ANN ARBOR – Each year, the United States celebrates Medical Laboratory Professionals Week during the last week of April to recognize the critical role laboratory workers play in keeping health care systems functioning.
More than ever, lab technicians across the country – and the world – are working tirelessly to deliver results for constant COVID testing.
Cheryl Kubisiak, medical technologist in Michigan Medicine’s Department of Microbiology, said COVID had completely transformed their daily routine.
Before the pandemic, she and her colleagues were performing viral and bacterial tests for the hospital. Already no small feat, she said nothing could have prepared them for the sudden surge in demand for COVID tests.
“We have increased our test volume by about 70%,” said Kubisiak, whose lab has switched to a 24-hour program to accommodate time-sensitive tests. âIt’s just demanding. You go from morning till night and you are just dead when you go.
She said many people in her ward started physical therapy at UM because processing the tests requires fine, repetitive movements for hours at a time.
âMuch of what we receive requires some handling before being tested,â said Kubisiak, who has suffered from carpal tunnel syndrome for years. âThere were times when there were 1,000 little test tubes you could unscrew and screw back every day. It’s quite a process.
âEven the youngest, their hands are numb. As much pipetting as we do, several people complain of the same neck and shoulder problems.
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She estimates that her lab processes 600 to 1,000 COVID tests per day and that three technologists typically cover a shift.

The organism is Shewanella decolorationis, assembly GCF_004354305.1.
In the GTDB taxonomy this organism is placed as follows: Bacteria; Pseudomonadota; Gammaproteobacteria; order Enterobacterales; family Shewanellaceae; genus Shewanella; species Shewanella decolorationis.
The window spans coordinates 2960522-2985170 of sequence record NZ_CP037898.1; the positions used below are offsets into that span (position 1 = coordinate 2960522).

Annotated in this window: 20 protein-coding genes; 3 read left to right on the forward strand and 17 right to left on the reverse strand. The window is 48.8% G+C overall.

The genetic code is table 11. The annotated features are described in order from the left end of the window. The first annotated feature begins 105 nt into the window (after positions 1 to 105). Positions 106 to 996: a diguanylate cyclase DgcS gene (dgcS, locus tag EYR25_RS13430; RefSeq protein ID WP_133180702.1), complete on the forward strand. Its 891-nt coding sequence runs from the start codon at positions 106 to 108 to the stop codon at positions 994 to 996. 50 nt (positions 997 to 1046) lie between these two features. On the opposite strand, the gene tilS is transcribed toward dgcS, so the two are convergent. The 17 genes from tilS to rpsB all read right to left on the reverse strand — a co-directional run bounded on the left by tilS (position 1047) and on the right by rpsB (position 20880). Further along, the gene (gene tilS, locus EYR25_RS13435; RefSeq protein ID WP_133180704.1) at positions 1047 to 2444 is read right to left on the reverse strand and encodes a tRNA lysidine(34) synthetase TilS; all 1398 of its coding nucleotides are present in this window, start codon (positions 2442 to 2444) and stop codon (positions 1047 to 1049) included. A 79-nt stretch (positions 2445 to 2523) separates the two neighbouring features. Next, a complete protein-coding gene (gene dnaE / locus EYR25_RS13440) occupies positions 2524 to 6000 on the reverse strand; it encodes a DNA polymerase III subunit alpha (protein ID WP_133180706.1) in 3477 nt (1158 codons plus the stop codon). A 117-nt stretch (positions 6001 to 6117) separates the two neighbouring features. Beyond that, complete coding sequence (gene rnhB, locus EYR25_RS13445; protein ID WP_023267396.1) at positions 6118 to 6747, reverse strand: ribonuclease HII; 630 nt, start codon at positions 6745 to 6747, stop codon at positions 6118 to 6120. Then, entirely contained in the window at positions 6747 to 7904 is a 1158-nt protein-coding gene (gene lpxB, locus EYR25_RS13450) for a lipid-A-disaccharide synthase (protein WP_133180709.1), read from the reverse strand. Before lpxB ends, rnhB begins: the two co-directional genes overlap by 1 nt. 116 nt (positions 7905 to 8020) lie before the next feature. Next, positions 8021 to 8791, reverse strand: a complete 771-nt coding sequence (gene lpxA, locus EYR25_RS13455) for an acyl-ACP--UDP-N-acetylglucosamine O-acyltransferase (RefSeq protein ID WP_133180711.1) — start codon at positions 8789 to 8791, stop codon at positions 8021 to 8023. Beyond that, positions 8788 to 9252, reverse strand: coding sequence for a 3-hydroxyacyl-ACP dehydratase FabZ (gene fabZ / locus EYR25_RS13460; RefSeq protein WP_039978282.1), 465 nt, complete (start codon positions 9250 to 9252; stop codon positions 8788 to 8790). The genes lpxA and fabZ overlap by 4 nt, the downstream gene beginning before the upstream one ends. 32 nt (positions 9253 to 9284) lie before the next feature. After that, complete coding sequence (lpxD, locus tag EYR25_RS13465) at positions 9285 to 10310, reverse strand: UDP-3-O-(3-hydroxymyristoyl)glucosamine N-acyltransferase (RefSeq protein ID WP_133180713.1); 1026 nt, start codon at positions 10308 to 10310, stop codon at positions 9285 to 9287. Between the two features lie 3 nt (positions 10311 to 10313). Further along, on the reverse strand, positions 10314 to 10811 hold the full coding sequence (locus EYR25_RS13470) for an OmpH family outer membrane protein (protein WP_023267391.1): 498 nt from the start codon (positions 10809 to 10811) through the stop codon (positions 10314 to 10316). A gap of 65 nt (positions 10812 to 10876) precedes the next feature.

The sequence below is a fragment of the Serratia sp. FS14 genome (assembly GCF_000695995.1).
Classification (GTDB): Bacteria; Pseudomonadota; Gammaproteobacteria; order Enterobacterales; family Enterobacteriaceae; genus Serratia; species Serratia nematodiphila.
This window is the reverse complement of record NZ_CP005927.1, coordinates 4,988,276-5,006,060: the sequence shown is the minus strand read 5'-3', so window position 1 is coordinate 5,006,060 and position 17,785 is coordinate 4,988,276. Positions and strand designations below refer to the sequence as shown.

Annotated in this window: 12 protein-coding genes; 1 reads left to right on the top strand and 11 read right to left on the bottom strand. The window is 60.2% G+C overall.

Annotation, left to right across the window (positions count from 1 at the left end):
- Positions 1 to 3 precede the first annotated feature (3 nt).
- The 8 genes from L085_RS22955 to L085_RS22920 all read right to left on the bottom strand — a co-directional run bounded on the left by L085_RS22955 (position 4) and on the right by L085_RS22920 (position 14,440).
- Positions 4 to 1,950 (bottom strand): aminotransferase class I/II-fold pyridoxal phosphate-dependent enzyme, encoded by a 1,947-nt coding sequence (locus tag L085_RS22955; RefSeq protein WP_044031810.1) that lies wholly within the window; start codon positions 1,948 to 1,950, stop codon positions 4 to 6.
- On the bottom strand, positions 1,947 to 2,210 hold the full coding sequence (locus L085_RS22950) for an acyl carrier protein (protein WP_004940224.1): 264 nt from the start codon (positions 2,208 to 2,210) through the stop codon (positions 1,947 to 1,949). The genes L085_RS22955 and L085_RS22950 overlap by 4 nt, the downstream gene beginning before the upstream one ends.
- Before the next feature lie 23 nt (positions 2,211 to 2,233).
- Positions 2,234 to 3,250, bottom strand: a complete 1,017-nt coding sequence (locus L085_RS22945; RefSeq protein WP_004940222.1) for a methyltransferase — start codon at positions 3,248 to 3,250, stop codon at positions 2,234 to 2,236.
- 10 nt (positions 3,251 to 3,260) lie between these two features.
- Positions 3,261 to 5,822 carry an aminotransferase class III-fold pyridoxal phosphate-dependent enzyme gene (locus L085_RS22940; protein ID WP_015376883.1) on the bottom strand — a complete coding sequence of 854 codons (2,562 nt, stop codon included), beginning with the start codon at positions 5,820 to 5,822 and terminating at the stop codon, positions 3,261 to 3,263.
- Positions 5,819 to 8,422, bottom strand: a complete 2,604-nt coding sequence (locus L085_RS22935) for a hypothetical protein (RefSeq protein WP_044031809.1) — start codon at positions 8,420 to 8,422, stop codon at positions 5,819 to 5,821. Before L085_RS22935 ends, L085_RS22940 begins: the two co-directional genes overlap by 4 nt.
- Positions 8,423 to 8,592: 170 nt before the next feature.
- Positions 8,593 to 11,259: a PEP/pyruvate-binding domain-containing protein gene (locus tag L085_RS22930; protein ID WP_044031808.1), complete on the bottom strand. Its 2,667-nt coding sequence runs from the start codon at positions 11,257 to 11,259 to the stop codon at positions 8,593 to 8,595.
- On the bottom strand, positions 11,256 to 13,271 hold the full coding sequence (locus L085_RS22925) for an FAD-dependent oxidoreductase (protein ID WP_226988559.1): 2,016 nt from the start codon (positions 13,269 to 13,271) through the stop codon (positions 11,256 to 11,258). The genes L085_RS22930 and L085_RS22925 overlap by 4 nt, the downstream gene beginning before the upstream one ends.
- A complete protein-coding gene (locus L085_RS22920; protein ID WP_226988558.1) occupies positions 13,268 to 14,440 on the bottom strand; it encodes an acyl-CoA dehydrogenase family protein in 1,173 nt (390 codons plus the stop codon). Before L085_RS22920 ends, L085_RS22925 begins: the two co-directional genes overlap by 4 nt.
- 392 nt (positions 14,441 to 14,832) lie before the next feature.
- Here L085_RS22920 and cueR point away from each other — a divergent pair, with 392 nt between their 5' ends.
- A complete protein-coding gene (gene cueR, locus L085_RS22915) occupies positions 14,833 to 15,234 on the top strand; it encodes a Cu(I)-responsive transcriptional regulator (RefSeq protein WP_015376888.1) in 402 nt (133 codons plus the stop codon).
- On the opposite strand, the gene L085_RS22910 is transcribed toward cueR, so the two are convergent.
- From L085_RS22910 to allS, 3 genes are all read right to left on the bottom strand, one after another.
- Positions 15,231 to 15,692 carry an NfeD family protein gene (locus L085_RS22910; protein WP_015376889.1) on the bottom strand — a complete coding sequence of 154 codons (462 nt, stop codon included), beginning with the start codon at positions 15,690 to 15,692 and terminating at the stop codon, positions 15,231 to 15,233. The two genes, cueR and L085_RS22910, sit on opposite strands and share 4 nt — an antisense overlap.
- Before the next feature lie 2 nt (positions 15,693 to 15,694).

In a test lab, timing is everything. Whether it’s timing moves with your partner to improve workflow, growing bacteria, or answering questions from doctors and nurses, she said technologists are constantly in a race against time. .
âTissues need to be ground and plated on racks, all liquid nasal swabs and especially COVID need a significant amount of vortex to release cells and DNA into racks,â she explained. âLaboratory technicians and medical technicians are constantly answering questions from doctors and nurses about the type of sample, how much, how to collect, transport, appropriate collection devices, and so on. “
Kubisiak said she and her colleagues wanted the luxury of visiting Michigan Medicine’s new âcharging roomsâ aimed at preventing burnout for medical workers.
Running non-stop testing for one of the state’s largest healthcare systems sometimes requires technicians to step in on the next shift, she said.
âMany of our tasks cannot be left for tomorrow,â she said. “We’re not leaving until they’re done.”
While they know their work is essential to patient care, Kubisiak said lab workers often feel invisible.
âNo one ever sees us,â she said. âWe are not the ones who draw your blood. Everyone knows who your nurse is or who the doctor is, but very few know the group of people in between who provide really valuable information. “
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